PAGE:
A lot of what marginalized people go through at work comes down to the workplace environment. If you’re being marginalized because of your race, gender, or disability, there’s nothing you can do to keep the cliquishness of that culture from creeping into your.

In the early months of 2020, a lot of that has changed. Many of us suddenly went from working in offices all the time and having to navigate the politics of being seen, being a Superstar, and making a show of ourselves and our work around others, to working at home, quietly, behind a screen, and only being seen by others for Zoom meetings Many companies have given up their office space because of the Pandemic. Some people have used this moment to rethink remote and hybrid work possibilities. The bright spot of this tragedy may be that there is some sympathy for the worker. Maybe a little more flexibility.

I loved my job at The New York Times, but it was hard to do it. Some of that was my shyness and difficulty advocating for myself, but some of it was the cliquish nature of a few of the teams I worked with. I liked the flexibility of being able to do my work from home, listen to music, and use a computer that was far more powerful and flexible than the laptop I had been issued at work. Many of my colleagues had to scramble to set up home office spaces where none existed before the Pandemic struck, and I had a more comfortable desk and chair and all the other personal touches that I had already put into my workspace at home.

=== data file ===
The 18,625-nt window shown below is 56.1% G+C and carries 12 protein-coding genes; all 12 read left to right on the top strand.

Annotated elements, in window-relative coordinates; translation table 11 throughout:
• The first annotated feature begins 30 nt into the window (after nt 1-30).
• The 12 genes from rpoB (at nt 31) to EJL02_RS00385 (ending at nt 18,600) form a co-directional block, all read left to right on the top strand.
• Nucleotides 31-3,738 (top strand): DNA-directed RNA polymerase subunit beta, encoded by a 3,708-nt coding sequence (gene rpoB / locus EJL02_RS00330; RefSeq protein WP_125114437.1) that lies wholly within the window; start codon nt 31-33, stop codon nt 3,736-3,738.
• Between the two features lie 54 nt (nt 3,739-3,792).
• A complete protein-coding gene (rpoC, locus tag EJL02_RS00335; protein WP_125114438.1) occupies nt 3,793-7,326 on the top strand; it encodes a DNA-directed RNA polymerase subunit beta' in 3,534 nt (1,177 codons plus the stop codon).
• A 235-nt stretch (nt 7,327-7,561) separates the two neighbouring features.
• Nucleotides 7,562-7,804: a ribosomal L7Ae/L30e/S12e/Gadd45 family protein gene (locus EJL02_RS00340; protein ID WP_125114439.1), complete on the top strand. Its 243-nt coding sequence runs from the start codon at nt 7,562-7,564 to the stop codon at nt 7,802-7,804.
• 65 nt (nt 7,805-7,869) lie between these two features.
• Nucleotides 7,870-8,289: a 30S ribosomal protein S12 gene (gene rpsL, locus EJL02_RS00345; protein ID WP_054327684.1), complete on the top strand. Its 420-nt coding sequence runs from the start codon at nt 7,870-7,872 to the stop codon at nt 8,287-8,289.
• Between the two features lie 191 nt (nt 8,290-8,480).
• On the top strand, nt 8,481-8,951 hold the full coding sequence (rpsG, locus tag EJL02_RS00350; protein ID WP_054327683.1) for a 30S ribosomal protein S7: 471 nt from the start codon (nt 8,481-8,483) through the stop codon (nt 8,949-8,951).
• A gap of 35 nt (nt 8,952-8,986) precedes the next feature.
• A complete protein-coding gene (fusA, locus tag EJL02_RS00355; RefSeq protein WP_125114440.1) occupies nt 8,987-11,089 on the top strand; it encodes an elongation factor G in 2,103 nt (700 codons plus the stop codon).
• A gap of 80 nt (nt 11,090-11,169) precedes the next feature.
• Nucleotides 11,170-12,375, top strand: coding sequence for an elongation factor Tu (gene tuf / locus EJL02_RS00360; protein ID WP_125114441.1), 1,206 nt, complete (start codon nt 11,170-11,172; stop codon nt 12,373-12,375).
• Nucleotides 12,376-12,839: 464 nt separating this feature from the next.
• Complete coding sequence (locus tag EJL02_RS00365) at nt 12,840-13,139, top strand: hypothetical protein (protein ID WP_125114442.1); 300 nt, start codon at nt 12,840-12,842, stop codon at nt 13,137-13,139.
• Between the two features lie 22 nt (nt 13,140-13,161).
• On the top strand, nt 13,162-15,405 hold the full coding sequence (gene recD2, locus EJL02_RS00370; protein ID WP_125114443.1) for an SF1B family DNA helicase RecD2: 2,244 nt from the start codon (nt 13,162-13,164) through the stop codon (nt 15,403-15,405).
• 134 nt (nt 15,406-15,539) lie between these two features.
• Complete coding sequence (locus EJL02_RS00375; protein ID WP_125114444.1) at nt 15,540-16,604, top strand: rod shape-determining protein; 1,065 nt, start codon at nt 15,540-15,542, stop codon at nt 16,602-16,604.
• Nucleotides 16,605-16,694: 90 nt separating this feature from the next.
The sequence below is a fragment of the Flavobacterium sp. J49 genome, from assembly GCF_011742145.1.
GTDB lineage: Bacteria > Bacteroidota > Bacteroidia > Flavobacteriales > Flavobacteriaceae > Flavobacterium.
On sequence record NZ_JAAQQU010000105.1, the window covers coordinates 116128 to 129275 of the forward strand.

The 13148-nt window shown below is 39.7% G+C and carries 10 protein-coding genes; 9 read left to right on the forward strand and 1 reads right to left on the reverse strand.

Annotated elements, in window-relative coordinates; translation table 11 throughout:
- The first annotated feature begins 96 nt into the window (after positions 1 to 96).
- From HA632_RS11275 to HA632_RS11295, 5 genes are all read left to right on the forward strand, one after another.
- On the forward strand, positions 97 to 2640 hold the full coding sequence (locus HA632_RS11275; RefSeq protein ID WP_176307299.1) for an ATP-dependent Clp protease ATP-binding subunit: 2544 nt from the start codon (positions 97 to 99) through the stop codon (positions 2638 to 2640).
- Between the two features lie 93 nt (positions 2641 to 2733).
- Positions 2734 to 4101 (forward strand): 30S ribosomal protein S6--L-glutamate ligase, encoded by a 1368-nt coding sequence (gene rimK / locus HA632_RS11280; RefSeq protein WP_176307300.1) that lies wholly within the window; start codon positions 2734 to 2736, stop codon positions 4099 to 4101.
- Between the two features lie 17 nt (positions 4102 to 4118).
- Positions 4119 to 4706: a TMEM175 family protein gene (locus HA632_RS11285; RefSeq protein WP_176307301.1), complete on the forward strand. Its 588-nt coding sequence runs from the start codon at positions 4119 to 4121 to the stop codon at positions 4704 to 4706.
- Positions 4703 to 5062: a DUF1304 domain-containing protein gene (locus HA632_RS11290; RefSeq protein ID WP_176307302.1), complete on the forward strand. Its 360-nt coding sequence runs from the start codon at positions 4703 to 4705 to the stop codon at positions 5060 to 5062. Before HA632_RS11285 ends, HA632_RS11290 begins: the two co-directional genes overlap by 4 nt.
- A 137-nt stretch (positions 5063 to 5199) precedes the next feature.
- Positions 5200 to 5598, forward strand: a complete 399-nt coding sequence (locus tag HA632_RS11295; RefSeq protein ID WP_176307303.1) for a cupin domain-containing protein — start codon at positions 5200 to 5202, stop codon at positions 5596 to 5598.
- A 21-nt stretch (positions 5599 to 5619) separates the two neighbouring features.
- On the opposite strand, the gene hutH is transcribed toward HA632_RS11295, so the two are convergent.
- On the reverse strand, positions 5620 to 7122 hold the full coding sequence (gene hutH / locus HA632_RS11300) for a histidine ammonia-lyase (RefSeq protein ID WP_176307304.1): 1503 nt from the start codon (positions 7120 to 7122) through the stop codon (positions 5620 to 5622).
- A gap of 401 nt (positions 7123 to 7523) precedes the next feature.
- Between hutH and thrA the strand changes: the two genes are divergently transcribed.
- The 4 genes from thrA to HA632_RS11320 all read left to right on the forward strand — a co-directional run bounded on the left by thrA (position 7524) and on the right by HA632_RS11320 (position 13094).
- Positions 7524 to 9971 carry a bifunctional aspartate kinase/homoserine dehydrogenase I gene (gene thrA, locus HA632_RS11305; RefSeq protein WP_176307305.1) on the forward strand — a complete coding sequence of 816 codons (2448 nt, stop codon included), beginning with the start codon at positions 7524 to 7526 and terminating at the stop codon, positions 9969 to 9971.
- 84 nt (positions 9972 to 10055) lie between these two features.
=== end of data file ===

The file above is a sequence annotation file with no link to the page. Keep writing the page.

If you are a marginalized person in the office, you feel like you need to be there to be seen, even if you are present. You don’t like being seen and going just to be seen. Those feelings come with a level of paranoia about what is going on behind your back when you aren’t there, the meetings that could be happening right now but you weren’t invited to, and the anxiety of wondering how you’re perceived when you aren’t there.

It’s possible to work remotely and alleviate this anxiety. It has its drawbacks, but there are ways to use remote work to your advantage as a marginalized worker. You have a chance to shine when the currency of being present and being the loudest person in the room is diminished by the fact that everyone is remote. If you are on a hybrid-style team, some people are in the office and others are not, that is the same thing. Even though hybrid-style teams can give rise to some misunderstandings and communication breakdowns, there are some moves you can make to protect yourself.

Melanie Pinola is a senior writer at Consumer Reports. She used to work at Wirecutter, a site owned by The New York Times. I was lucky enough to work with Pinola again eight years later when she started at Wirecutter and I was its liaison to the New York Times newsroom. She has been telecommuting for various employers for over a dozen years, including as a telecommuter for a small marketing agency for over a decade, as a writer for a fully remote tech company for three years, and finally at Wire.